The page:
First snow in Yosemite, first trip w/LX5, lessons learned (big pics)

tanngrisnir3

Regular
Just got back yesterday evening after a weekend for at Yosemite w/the g/f for the first snowfall of the year, and the weather did not disappoint. This was the first time ever for using my LX5, and everything was shot manual. I shot RAW and 'fine' .jpg, and everything here is .jpg, since I only have Silkypix and have zero idea thus far how to use it to my liking. Saturday night dumped another foot (at least) on the valley.

Lesson 1: I kept looking for a long exposure function, as I had to do in my old FS7, and then, after driving out of the park, it occurred to me, "Hey, Jackass, just leave the shutter open for a long time. It's full manual, you can do that." Oi! I wish I'd thought of that for the moonrise over Valley View, but I'm so used to the camera having computer-driven options that something so simple just didn't occur to me.

Lesson 2: I could have just converted all my RW2 files over to .tiffs and THEN worked on them in Photoscape, or something else I'm familiar with, but that, too, didn't occur to me until I'd already spent time working on .jpgs.

The famous elm in Cook's Meadow, w/Halfdome juuuust coming through the mist

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The classic Valley View shot, that I usually avoid like the plague, but this one caught my eye because of the one, single yellow leaf at the bottom. I'm also happy that I could get El Cap Gully in at the left side of the shot.

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Fallen tree, Merced River, Cathedral Beach

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Same thing, different reflective view

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Another warhorse: the famous copse of trees in Awahnee Meadow. Just enough color on top to keep it interesting.

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Snow on fallen tree, Merced River, looking west from the bridge if one turns left on South Side Drive i/o going right to Curry. I can never remember the name.

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Looking NE from other side of bridge.

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Royal Arches B&W

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Finally, the shot I wish I'd had a much longer shutter open for. The moon was out for literally 1 minute. I'm converting it to a .tiff from RAW and letting my pro g/f work on it in Lightroom.

mooonriseatVV.jpg
 

BBW

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Wowwwwwwwwwwwwwwwwwwwwwwwwwww, is right!

I am duly impressed and very glad you brought your new LX5 along with you - these are super photos, tann! (I have to figure out a good nick name for you, tanngrisnir3). What breathtaking country - you did it proud. :bravo-009:
 

mmacleodbrown

Regular
Location
London
Absolutely stunning photo's - you are so lucky to have scenery like that near you, but even luckier to have the eye to do the scenery justice - well done and thanks for sharing..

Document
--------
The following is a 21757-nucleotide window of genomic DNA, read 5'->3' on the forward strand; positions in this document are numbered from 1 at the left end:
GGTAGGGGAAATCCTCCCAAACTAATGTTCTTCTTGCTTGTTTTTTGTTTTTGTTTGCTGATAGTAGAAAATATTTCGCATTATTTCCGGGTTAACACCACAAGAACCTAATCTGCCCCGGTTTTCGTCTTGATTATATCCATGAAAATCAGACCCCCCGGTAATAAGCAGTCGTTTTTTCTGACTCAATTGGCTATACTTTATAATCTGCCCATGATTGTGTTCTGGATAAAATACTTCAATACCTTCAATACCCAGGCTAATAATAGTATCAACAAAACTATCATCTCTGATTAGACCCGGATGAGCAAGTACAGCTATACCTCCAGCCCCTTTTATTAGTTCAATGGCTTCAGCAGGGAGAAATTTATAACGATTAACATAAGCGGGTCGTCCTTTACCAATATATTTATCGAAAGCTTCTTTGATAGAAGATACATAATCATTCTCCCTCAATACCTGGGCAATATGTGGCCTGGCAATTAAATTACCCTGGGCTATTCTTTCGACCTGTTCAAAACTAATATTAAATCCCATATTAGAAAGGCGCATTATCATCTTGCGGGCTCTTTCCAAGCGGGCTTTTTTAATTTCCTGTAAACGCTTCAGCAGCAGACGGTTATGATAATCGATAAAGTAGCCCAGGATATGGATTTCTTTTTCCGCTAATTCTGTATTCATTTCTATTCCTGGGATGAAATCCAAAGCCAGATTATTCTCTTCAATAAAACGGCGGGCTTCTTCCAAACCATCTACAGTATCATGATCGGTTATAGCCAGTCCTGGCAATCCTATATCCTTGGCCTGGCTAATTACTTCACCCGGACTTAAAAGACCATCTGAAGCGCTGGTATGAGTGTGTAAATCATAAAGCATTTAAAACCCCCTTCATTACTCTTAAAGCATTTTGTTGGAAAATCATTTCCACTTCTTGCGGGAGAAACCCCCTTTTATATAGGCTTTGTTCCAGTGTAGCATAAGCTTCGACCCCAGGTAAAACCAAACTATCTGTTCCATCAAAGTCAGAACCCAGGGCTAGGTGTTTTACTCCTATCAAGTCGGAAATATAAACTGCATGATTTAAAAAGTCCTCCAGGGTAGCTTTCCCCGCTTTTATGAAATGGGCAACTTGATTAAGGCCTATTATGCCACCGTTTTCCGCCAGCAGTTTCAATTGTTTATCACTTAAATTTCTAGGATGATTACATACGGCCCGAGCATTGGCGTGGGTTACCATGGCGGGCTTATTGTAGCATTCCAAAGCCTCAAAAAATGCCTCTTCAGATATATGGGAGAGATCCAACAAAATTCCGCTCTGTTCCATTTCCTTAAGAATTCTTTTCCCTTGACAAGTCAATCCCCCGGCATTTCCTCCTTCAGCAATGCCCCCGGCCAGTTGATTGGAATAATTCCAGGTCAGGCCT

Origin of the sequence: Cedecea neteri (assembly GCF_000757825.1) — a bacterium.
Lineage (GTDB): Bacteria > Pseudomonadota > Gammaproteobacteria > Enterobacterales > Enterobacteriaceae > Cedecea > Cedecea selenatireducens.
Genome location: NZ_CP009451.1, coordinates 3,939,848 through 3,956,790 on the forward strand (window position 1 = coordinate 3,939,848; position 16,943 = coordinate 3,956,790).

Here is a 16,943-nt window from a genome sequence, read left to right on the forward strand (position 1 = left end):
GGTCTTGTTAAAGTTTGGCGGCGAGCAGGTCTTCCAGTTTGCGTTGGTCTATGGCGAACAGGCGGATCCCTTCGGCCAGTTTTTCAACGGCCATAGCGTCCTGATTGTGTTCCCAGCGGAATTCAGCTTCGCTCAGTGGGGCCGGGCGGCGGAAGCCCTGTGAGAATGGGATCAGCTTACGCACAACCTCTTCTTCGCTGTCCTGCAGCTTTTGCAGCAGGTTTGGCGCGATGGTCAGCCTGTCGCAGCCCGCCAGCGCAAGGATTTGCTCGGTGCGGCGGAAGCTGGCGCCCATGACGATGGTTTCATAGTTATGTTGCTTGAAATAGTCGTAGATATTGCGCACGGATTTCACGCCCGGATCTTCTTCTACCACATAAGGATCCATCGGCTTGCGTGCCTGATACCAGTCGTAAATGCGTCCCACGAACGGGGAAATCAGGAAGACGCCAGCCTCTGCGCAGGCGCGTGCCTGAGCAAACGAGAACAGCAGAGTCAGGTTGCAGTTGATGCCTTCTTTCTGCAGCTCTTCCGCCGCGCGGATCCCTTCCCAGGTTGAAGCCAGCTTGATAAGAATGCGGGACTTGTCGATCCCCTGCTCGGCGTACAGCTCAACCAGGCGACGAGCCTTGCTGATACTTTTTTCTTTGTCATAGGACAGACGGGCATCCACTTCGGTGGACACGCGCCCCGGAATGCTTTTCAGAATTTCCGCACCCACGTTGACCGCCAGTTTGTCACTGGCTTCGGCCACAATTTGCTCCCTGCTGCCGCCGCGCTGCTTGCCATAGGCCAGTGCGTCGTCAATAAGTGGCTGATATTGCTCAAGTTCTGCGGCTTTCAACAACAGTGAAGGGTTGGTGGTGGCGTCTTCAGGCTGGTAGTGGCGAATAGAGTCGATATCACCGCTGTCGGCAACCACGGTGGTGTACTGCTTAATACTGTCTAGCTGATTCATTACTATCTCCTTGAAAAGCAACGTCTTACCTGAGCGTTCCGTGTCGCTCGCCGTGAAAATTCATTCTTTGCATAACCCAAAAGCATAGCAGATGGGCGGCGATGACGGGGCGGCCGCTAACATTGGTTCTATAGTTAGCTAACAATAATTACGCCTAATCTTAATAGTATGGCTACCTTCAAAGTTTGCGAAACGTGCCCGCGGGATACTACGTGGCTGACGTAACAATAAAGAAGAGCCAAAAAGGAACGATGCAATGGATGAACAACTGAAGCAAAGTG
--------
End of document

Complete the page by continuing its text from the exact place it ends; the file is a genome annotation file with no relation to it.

tanngrisnir3

Regular
Thanks, you guys. I am happy my new camera is happily giving me great camera happiness.

I'm still kicking myself about that last one, and not actually realizing that all I had to do was choose a shutter setting at, say, 10-15 seconds.

I was standing there scrolling like an idiot through all these menu trees on the LCD screen, knee-deep in snow, hoping to find one that said "long exposure" or something.

When I told the g/f, she justifiably laughed and noted that unlearning old habits is just as important as learning new equipment.
 

MichaelChiara

Regular
Location
Brooklyn
When I opened and saw the images I was totally blown away by the beauty you have captured. Really awesome job, I especially love the 1st and 2nd images. Very very nice
Well done!

Thank you
 

bbodine9

Regular
Fantastic photos! The timing and compostion bring it all together. What time of day were these taken and also what did you do in Photoscape? Please keep contributing!
 

BBW

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I just reread your intro, tanngrisnir3, and all I can say is keep doing whatever the heck it is you're doing. Am I correct that these photos all came from jpeg and that you did not use your RAW files?

Ansel Adams just rolled over. I am am just amazed at the range of tones and detail. Don't ever forget those "lessons learned" but please share them all here!:biggrin:
 

tanngrisnir3

Regular
Fantastic photos! The timing and compostion bring it all together. What time of day were these taken and also what did you do in Photoscape? Please keep contributing!

They were all taken shortly before noon, and, for some reason, totally brightened up when I used either the contrast or the 'level' controls in Photoscape. One or two looked a wee bit better w/a touch of backlighting. That's it.
 

tanngrisnir3

Regular
I just reread your intro, tanngrisnir3, and all I can say is keep doing whatever the heck it is you're doing. Am I correct that these photos all came from jpeg and that you did not use your RAW files?

Ansel Adams just rolled over. I am am just amazed at the range of tones and detail. Don't ever forget those "lessons learned" but please share them all here!:biggrin:

Yes, those are straight jpegs. I've been too busy with work and other things, since we got back, to convert the RW2 to tiff and then start working on them in Photoscape. I'd do it with Silkypix, but I'm unfamiliar with it, it's not intuitive at all, and I'm a bit lost in it, i.e., I don't know how to get the same results in Silky that I know how to get in Photoscape.

What I'm assuming is that, due to the nature of RAW, if I convert them to .tiff and then work on them in Photoscape, they should be (theoretically) even better than the .jpegs, but I'm not sure if that will turn out to be the case.
 

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